Second Circuit Affirms Convictions of Defendants Who Traded On Press Releases Hacked From Major Newswires
In United States v. Korchevsky, the Second Circuit (Walker, Parker, Carney) affirmed two defendants’ conspiracy and securities fraud convictions over defendants’ myriad claims of error, which included challenges to the sufficiency of the evidence, including as to venue; and contentions that the government constructively amended the indictment, that the district court improperly instructed the jury on conscious avoidance, and responded to a jury note in impermissible fashion. Despite a number of close calls, the Court rejected all of these arguments, as discussed below.
Second Circuit Holds Government Can Establish Venue By Directing Cooperator to Place Calls to Co-Conspirators From That District
In United States v. Tank Yuk, et al., 15-131 (March 15, 2018), the Second Circuit (Chin (dissenting), Carney, Forrest, sitting by designation) affirmed the convictions of three defendants in a drug trafficking conspiracy who were prosecuted and convicted by a jury in the U.S. District Court for the Southern District of New York, despite the fact that the bulk of defendants’ criminal activities took place in the U.S. Virgin Islands and Florida. The central issue on appeal was whether venue was proper in the S.D.N.Y.; the majority held that it was, but Judge Chin dissented, concluding that it was not foreseeable to the defendants that an act in furtherance of the conspiracy would occur in the S.D.N.Y.
In United States v. Holcombe, 16-1429-cr, the Second Circuit (Jacobs, Leval, Lohier) resolved three open issues involving a conviction for failing to register pursuant to the Sex Offender Registration and Notification Act (“SORNA”), 18 U.S.C. § 2250(a). First, the Court held that the interstate travel offense at issue “began” in the state the defendant left, New York, and thus venue in SDNY was proper. Second, the Court held that any potential vagueness in a 30-day window for updating registration did not render defendant’s conviction here void for vagueness given the passage of at least 18 months. Last, the Court rejected defendant’s claim that the SORNA registration requirement violated his constitutional right to travel.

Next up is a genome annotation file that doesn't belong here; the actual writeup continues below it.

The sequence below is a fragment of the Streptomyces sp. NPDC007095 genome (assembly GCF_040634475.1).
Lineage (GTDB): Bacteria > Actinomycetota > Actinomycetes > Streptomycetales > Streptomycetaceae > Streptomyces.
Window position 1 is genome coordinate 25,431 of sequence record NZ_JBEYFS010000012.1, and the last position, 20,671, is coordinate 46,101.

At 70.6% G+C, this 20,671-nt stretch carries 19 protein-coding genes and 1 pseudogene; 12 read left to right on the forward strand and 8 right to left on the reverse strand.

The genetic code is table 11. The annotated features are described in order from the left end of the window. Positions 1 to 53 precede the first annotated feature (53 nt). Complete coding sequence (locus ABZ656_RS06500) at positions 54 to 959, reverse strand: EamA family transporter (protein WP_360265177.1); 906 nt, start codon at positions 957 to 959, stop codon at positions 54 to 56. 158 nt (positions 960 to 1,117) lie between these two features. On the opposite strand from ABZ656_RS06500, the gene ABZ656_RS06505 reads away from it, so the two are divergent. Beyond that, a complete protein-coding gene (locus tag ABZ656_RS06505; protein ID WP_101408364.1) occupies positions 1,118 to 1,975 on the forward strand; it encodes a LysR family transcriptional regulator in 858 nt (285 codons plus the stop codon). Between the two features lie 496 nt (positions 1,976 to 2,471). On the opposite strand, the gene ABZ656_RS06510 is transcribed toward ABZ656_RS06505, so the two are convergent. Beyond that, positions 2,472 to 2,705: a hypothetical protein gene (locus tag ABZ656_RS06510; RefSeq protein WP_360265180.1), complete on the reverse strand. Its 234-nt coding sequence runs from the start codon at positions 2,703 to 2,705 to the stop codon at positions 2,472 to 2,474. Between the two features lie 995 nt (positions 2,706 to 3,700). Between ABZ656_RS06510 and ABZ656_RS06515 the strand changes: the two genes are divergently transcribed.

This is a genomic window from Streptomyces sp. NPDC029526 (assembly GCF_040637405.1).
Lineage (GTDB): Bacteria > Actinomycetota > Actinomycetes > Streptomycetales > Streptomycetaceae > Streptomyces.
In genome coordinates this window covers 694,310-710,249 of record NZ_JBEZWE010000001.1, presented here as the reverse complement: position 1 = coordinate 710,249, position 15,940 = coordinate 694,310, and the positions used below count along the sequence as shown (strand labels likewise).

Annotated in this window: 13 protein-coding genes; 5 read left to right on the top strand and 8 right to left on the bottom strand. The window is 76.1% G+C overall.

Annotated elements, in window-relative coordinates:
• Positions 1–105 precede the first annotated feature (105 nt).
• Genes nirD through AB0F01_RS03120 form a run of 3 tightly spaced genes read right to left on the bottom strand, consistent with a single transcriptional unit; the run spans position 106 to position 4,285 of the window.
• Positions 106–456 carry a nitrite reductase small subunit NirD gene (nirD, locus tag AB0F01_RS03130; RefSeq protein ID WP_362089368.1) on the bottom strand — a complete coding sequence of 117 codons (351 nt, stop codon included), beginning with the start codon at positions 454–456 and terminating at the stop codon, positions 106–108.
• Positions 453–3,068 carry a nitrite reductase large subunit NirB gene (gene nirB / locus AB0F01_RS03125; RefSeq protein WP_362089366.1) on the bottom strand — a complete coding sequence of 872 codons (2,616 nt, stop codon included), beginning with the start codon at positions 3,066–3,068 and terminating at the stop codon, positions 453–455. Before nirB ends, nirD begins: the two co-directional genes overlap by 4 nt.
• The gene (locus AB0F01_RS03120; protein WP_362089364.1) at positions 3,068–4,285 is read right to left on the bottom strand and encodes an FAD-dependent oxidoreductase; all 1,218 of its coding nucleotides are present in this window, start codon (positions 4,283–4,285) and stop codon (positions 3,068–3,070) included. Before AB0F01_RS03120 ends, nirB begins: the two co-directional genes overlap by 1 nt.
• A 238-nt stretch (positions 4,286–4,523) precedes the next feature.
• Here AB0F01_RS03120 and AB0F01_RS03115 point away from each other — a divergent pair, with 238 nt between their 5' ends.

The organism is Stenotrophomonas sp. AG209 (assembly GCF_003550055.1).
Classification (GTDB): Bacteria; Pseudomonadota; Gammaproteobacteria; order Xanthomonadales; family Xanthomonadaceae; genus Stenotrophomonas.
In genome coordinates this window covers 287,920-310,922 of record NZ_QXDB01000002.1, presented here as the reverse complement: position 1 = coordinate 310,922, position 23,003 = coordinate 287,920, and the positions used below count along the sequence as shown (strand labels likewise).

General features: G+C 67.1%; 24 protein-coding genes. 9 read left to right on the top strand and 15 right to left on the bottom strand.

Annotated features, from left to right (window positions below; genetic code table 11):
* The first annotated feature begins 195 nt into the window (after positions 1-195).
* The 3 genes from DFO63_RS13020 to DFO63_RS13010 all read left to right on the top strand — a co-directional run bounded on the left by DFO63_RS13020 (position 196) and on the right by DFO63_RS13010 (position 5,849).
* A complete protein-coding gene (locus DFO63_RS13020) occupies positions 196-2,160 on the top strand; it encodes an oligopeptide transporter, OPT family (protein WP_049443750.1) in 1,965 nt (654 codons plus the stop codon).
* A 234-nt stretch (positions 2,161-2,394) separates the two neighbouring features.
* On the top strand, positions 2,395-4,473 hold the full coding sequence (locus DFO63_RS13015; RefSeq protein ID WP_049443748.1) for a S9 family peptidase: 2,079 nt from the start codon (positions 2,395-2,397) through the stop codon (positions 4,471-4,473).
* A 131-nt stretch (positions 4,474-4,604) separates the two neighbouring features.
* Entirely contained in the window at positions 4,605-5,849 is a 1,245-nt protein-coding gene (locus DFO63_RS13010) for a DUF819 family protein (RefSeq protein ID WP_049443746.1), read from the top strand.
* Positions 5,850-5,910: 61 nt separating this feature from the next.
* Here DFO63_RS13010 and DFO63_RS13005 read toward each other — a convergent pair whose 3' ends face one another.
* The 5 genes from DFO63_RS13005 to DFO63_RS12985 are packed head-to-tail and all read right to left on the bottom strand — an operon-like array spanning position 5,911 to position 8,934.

On August 15, 2016, the Second Circuit issued a rare opinion on the subject of the sufficiency of evidence to establish venue in United States v. Lange, No. 14-2442-cr (Jacobs, Chin, Droney). In this securities fraud and conspiracy case, the Court found there was sufficient evidence that the defendants committed a crime in the Eastern District of New York (“EDNY”) when they were aware of “cold call” lists including EDNY residents and where emails soliciting investment were sent to a Postal Inspector in Brooklyn. This connection was sufficient even though the participants in the scheme operated out of Washington State and had little contact with EDNY.